Areas of Expertise (4)
Jonathan Kolstad is an Associate Professor of Economic Analysis and Policy at Berkeley Haas and a Research Associate at the National Bureau of Economic Research. He is also the Co-director of the Health Initiative at the UC Berkeley Opportunity Lab.
He is an economist whose research interests lie at the intersection of health economics, industrial organization, and public economics. He is particularly interested in finding new models and unique data that can account for the complexity of markets in health care, notably the role of information asymmetries and incentives. He has studied the impact of quality information on demand, as well as intrinsic surgeon incentives. In a series of papers, he has evaluated the impact of the Massachusetts health insurance expansion on a variety of outcomes. He has also gathered unique data to understand the role of information frictions in consumer decision making in insurance markets and on medical treatments.
Kolstad was awarded the Arrow Award from the International Health Economics Association for the best paper in health economics in 2014 and the NIHCM Foundation Research Award in 2016. He is also a Co-founder and was Chief Data Scientist at Picwell. He received his PhD from Harvard University and BA from Stanford University.
Harvard University: PhD
Stanford University: BA
Honors & Awards (11)
Berkeley Haas Schwabacher Fellowship
NIHCM Foundation Health Care Research Award
Barbara and Gerson Bakar Faculty Fellow, UC Berkeley
2015 - 2018
American Economic Review, “Excellence in Refereeing Award”
Mark A. Satterthwaite Award for Outstanding Research in Health Care Markets, Kellogg School, Northwestern
Arrow Award, International Health Economics Association
Claude Marion Endowed Faculty Scholar, Wharton School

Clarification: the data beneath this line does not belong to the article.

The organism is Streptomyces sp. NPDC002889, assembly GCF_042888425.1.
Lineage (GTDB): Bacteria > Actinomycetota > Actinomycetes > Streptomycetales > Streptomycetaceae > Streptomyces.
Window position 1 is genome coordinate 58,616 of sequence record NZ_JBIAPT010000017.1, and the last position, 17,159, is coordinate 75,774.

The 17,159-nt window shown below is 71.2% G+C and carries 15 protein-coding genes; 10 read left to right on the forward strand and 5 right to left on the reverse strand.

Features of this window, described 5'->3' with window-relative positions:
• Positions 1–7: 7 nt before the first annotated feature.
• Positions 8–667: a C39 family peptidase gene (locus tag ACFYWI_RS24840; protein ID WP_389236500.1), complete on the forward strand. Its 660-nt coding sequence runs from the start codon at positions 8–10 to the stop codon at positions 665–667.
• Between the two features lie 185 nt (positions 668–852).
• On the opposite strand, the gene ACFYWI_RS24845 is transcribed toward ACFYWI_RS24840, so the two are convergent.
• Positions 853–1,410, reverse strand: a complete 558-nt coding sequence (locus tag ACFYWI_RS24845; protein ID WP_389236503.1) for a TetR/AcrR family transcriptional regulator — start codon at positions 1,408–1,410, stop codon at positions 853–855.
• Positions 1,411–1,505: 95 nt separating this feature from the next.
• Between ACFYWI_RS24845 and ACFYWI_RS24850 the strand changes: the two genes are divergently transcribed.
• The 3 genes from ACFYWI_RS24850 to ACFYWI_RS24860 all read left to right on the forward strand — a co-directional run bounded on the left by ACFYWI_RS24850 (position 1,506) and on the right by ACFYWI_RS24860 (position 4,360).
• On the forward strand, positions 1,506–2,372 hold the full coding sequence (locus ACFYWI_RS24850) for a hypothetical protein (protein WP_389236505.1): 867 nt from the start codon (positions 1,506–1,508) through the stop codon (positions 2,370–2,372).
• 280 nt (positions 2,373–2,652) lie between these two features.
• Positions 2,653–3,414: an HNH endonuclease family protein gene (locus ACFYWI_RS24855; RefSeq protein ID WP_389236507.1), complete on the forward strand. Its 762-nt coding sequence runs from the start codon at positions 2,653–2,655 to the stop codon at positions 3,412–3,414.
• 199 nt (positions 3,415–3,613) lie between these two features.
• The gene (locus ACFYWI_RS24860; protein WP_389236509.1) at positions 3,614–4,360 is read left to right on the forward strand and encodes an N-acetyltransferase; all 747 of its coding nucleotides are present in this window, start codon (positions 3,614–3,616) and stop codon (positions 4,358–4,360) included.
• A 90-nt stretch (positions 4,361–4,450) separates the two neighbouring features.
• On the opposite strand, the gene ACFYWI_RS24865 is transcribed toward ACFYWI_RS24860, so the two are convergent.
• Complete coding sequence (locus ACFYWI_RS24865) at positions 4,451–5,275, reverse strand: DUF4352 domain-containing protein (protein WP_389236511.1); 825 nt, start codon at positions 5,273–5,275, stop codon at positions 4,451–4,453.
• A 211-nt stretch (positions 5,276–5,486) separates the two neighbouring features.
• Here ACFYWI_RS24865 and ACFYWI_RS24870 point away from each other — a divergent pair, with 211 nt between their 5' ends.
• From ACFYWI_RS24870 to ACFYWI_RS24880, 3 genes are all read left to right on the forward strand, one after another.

2012 - 13
W.E. Upjohn Institute for Employment Research, Early Career Research Grant
Deans Recognition for Teaching, Wharton School, University of Pennsylvania
3rd Biennial Student Paper Award, American Society of Health Economists
Selected External Service & Affiliations (1)
- 2018 - present, Co-Editor, American Economic Journal: Economic Policy
Positions Held (1)
At Haas since 2015
2017 - present, Associate Professor, Haas School of Business 2015 – 2016, Assistant Professor, Haas School of Business, University of California, Berkeley 2009 – 2015, Assistant Professor, Wharton School, University of Pennsylvania 2013 – 2015 Co-Founder and Chief Data Scientist, Picwell Inc. 2002 – 2004 Analyst (Strategy Consulting and Bus Dev.), Broadlane Inc.
Media Appearances (12)
It’s Not Just You: Picking a Health Insurance Plan Is Really Hard
The New York Times online
Recent research co-authored by Assoc. Prof. Jonathan Kolstad, the Egon & Joan Von Kaschnitz Distinguished Professorship, found that only 5% of Dutch customers did a better job at choosing an ideal health insurance plan than they would have by choosing at random. In another paper, Kolstad found that even many professionals who help people choose health plans perform substantially worse than a computer algorithm.
Workplace testing for COVID-19 is still limited
With the average cost for the gold standard COVID-19 test around $100, most companies have done a simple cost-benefit analysis, which may be why we haven’t seen widespread surveillance testing among some of our most vulnerable workers. This is the inherent problem with relying on the private sector to take care of the public good, said Assoc. Prof. Jonathan Kolstad, The Egon & Joan Von Kaschnitz Distinguished Professorship in the Economic Analysis and Policy group. "You know we can’t expect the C-suite to be epidemiologists."
The Plan That Could Give Us Our Lives Back
The Atlantic online
Mass, high-frequency testing could bring the pandemic to heel while we wait for a vaccine, experts say. Assoc. Professors Jonathan Kolstad and Ned Augenblick have developed a strategy to massively increase COVID-19 testing by efficiently pooling samples with the aid of machine learning. It's being tested at a network of nursing homes near Boston.
Here’s one way to make daily COVID-19 testing feasible on a mass scale
MIT Technology Review online
In this op-ed, Jonathan Kolstad, Ned Augenblick, associate professors at Berkeley Haas, and Ziad Obermeyer of the School of Public Health, discuss how pooling tests with the help of machine learning can allow us to safely reopen without a vaccine. Their research found that if we combine machine learning with test pooling, large populations can be tested weekly or even daily, for as low as $3 to $5 per person per day.
Federal Officials Turn to a New Testing Strategy as Infections Surge
New York Times online